Health Insurance and the Importance of Preventive Care in Retirement

During their working lives, many Americans gain health benefits from their employers. But once they retire and stop receiving their employer’s health coverage, it’s important for them to have a plan to help cover medical expenses in retirement. This article looks at some of the options available for retired workers and discusses the importance of preventive care.

About seven of ten adults near traditional retirement age in 2004 had health insurance coverage from their current or former employer. Most of the people with employer coverage got their coverage from their own employers, while others received it through their spouses’ current or former employers, the Consolidated Omnibus Budget Reconciliation Act or other sources such as private non-group insurance or Medicare Advantage plans.

While it’s true that the cost of employer-provided retiree health coverage has risen sharply in recent years, most people who worked for large firms had access to this kind of insurance in 2004, and most larger firms continue to offer it to some retirees. In addition, COBRA and other programs allow workers to extend their employer-provided coverage into their early retirement years, and Medicare Advantage plans may also provide retirees with a choice of doctors.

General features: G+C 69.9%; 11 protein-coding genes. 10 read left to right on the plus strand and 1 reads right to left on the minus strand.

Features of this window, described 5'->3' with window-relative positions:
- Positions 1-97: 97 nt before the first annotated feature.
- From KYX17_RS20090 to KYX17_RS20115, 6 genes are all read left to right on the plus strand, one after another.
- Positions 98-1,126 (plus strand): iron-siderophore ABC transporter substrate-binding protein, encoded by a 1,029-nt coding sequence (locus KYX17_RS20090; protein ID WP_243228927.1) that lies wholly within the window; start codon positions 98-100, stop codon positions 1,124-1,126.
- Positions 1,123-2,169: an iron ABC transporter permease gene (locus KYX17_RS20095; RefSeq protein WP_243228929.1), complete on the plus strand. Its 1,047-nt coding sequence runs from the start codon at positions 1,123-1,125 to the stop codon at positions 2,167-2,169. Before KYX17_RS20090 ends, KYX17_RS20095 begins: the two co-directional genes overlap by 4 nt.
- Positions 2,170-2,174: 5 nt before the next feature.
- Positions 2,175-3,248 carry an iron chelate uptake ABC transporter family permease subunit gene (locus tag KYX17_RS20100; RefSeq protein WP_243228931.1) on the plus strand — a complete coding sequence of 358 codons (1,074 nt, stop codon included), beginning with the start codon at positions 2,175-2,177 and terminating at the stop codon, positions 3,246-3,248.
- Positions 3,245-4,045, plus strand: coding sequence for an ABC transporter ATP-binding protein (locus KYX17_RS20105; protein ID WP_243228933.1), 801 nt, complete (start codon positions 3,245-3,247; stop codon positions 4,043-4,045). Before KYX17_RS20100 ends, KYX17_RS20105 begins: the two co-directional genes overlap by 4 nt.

The vast majority of retirees, however, will have to get their health insurance from other sources. The good news is that it’s usually not very expensive to buy individual health insurance in the marketplace or to enroll in Medicare Part A and Part B. And, depending on their income levels, many retirees may even qualify for subsidies to help pay the cost of their premiums.

As they transition to retirement, the most important thing many people can do is to schedule regular visits with their doctor to receive preventive care, such as cancer screenings, pap tests or mammograms for women and PSA prostate specific antigen testing for men. These appointments, which are often covered by their health plans at little or no cost, can help detect and treat disease before it becomes more serious.

A health savings account is another way to save money on health care in retirement. People can put money into these accounts tax-free and use it to help pay for qualified health costs in retirement, including the monthly cost of Medicare Parts A and B.

Finally, it’s important for retirees to keep up with their annual Medicare open enrollment and to take advantage of any changes they may wish to make in their health insurance coverage. They can do this by contacting an experienced agent or finding out more about their state’s SHIP, which provides volunteers to answer questions about Medicare and the marketplace. SHIPs can help people compare their options, determine what kind of Medicare¬†Navigate to the page Advantage plan is right for them, and understand their subsidy eligibility. They can even help people with the online application process. SHIPs are available through the Centers for Medicare and Medicaid Services and in most states. For more information on the program and a list of participating organizations, visit